The Case for Opening Up Construction Jobs To Women
I needed a man’s wage. That’s how one of New York City’s first female union carpenters explained her career choice to me 10 years ago. She was a single mother who had successfully raised two boys and sent them through college. I was at the start of what continues to be my mission: expanding women’s access to high-wage jobs in the construction industry.
To appreciate the wisdom of this career path, just consider the numbers. For construction workers, the national median wage is now more than $24 per hour — with union members earning considerably more counting benefits. Compare this to secretaries and administrative assistants — the most common occupations for women — whose median pay is just over $15 per hour. Based on these figures, a U.S. construction worker stands to make 60% more than her peer who follows a traditional woman’s career path. And of course the contrast is even starker with minimum wage jobs, two-thirds of which are held by women. The typical U.S. construction worker earns well over three times the current federal minimum wage of $7.25 per hour.
Even in the course of a day or a week, these differences are huge — and over the course of a lifetime, they are transformative. A construction worker will earn approximately $1 million more over a 30-year career than her counterpart in a minimum wage job.
Such comparisons make it all the more troubling that women account for less than 3%of the nation’s construction workers, a place they have been stuck for decades. By contrast, women have made far more headway in other traditionally male fields, making up an ever-growing percentage of paramedics, farmers, police officers andmilitary personnel.
What accounts for the ongoing absence of women in the construction industry? One key obstacle is a simple lack of commitment among lawmakers and regulators. History suggests that when equal opportunity laws targeting women construction workers are passed and enforced, women get more work — often close to 10% of all construction work hours. These best practices clearly show that if efforts were sustained over time, far more than the current 2.6% of construction workers would be women. For example, in 1999, the federal government hired an affirmative action contractor in connection with construction of the Stokes Courthouse in Cleveland. The result was that 8.40% of the work hours went to women. In 2014, the Minnesota Sports Facility Authority included an equity plan in its new stadium construction project. To date, 9% of construction work hours have gone to women, exceeding the plan’s goal of 6%.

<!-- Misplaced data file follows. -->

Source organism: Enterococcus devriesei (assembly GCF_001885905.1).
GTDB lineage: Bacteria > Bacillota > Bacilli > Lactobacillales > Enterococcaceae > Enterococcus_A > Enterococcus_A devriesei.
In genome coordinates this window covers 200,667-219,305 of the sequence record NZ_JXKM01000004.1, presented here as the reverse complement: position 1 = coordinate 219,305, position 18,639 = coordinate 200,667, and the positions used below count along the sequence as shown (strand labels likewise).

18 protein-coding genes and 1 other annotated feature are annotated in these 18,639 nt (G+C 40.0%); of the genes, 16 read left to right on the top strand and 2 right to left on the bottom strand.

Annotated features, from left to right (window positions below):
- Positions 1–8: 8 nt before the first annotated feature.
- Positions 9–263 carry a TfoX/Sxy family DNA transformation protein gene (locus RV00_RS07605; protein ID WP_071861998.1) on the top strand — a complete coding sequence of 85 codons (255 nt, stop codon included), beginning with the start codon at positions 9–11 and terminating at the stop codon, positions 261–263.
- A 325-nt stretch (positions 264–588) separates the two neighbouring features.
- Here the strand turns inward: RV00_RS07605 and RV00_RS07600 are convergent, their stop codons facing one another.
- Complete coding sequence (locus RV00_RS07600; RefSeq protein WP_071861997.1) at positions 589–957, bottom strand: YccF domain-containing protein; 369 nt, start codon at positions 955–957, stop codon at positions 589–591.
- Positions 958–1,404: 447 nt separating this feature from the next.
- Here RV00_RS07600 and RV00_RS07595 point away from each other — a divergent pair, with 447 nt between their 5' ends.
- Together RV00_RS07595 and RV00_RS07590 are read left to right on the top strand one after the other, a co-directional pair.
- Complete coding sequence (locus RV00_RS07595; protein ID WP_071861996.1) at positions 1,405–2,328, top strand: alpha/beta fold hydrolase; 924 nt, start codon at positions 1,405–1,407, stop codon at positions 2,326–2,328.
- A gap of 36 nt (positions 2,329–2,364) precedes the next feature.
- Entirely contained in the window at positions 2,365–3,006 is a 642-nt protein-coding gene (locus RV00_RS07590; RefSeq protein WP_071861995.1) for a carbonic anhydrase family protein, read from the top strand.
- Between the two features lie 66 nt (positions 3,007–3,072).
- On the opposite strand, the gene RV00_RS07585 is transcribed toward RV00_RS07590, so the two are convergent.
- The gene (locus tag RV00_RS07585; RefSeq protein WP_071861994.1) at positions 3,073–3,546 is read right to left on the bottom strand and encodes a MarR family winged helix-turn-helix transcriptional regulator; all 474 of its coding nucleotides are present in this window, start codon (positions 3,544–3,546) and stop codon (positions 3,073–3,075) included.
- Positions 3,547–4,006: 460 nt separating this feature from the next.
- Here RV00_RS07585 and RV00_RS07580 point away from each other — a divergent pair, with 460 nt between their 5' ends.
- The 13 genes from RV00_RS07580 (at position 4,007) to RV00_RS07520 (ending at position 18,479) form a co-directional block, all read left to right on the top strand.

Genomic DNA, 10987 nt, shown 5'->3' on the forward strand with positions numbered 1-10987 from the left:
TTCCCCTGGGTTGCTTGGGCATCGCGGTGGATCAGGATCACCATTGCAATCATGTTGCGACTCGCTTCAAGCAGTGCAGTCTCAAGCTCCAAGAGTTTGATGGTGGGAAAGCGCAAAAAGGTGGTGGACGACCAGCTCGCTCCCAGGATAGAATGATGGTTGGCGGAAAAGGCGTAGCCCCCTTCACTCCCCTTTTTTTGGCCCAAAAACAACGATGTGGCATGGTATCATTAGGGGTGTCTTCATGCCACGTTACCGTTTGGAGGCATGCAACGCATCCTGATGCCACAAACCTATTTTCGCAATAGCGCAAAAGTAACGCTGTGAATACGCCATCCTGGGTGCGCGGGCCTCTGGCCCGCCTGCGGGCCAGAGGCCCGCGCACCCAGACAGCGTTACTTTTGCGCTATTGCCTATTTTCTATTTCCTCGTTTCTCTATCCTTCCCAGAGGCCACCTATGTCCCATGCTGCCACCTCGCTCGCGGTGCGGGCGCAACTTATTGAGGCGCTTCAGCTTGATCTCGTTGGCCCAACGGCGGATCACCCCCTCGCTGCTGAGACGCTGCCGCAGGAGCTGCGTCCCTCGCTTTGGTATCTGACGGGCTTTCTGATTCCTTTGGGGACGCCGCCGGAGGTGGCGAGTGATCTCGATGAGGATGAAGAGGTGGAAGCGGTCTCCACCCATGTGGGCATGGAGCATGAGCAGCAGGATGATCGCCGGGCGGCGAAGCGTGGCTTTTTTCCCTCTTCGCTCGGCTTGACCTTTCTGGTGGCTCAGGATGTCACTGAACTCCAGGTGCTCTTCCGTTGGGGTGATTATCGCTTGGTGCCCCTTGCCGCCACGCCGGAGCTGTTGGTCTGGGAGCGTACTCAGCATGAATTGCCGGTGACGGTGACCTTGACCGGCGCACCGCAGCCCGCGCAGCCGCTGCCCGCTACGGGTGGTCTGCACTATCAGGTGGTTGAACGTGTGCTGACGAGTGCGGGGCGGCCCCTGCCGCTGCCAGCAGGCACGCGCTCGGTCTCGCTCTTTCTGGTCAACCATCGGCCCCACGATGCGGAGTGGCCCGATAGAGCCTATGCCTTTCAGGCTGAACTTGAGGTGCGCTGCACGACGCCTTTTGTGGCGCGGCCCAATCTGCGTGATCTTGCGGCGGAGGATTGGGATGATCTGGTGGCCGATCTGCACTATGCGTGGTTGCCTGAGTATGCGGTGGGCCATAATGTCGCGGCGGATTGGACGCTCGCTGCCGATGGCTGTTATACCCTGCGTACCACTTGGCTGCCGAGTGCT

But perhaps the greatest challenge of all is the culture of the construction industry, which has a long history of excluding and mistreating women. For the most part, the women I’ve come to know during my decade of advocacy work do their best to ignore harassment, opting simply to work hard and keep their heads down. However, when such cases do go to court, they often reveal pervasive discrimination. For instance, in 2004, a female elevator mechanic’s complaint alleged that she was assigned scut work such as mopping, received training materials rife with vile allusions to women and rape, was confronted with pornography on her work site, and supervisors that told her sexual favors would help her evaluations. The case was settled with a consent stipulation that the company would ensure equal opportunity to women, train workers and supervisors to prevent sexual harassment and improve its anti-discrimination policies and complaint procedures. In a 2012 study commissioned by the federal government, four out of the five female construction apprentices interviewed reported overt harassment and discrimination as well as isolation and exclusion — including from the journey-level workers assigned to teach apprentices their craft.
In connection with this summer’s White House Summit on Working Families, President Obama called for increasing women’s access to non-traditional occupations in order to help close the gender pay gap. In particular, he cited efforts now under way for helping contractors identify women and minority workers more easily, creation of a digital clearinghouse for women accessing non-traditional occupations, and a new focus on enforcing equal opportunity laws for non-traditional workers.
Such steps are long overdue — and only a beginning. With women now the primary or sole wage earner for 40% of U.S. households, there is a desperate need for expanded access to higher paying jobs. Not surprisingly, programs that give women access to construction industry apprenticeships leading to high-wage jobs have a high return on investment. And significantly, construction careers are unusual among higher paying jobs for not requiring more than a high school degree or equivalent, a significant consideration in a country where only 33.5% of Americans earn a four year college degree or higher.
A living wage shouldn’t be a “man’s wage” — it should be a human right. But, while that remains a utopian goal, we must work to level the playing field in ways that support women. That means urging women to consider — and helping them to obtain and thrive in — the construction jobs that have long offered men a pathway to the middle class.
To read more about Françoise Jacobsohn and the National Taskforce on Tradeswomen’s Issues, click here.
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